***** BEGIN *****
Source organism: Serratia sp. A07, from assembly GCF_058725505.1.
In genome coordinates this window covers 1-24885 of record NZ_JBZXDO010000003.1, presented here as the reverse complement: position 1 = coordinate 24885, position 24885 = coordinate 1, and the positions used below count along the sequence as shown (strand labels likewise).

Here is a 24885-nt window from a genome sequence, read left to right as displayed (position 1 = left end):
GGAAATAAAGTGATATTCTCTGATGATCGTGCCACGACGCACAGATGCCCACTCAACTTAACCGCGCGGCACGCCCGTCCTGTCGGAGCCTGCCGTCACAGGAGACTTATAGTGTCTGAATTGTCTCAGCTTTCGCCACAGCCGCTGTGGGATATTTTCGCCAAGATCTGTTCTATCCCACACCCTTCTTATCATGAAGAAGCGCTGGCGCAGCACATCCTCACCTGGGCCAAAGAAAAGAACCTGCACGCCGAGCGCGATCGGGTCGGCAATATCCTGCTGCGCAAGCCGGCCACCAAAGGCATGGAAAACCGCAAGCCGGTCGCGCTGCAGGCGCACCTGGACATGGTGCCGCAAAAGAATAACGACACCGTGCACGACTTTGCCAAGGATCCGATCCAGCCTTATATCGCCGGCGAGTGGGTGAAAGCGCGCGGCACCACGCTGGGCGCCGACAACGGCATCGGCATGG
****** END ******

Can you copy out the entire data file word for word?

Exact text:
Source organism: Serratia sp. A07, from assembly GCF_058725505.1.
In genome coordinates this window covers 1-24885 of record NZ_JBZXDO010000003.1, presented here as the reverse complement: position 1 = coordinate 24885, position 24885 = coordinate 1, and the positions used below count along the sequence as shown (strand labels likewise).

Here is a 24885-nt window from a genome sequence, read left to right as displayed (position 1 = left end):
GGAAATAAAGTGATATTCTCTGATGATCGTGCCACGACGCACAGATGCCCACTCAACTTAACCGCGCGGCACGCCCGTCCTGTCGGAGCCTGCCGTCACAGGAGACTTATAGTGTCTGAATTGTCTCAGCTTTCGCCACAGCCGCTGTGGGATATTTTCGCCAAGATCTGTTCTATCCCACACCCTTCTTATCATGAAGAAGCGCTGGCGCAGCACATCCTCACCTGGGCCAAAGAAAAGAACCTGCACGCCGAGCGCGATCGGGTCGGCAATATCCTGCTGCGCAAGCCGGCCACCAAAGGCATGGAAAACCGCAAGCCGGTCGCGCTGCAGGCGCACCTGGACATGGTGCCGCAAAAGAATAACGACACCGTGCACGACTTTGCCAAGGATCCGATCCAGCCTTATATCGCCGGCGAGTGGGTGAAAGCGCGCGGCACCACGCTGGGCGCCGACAACGGCATCGGCATGG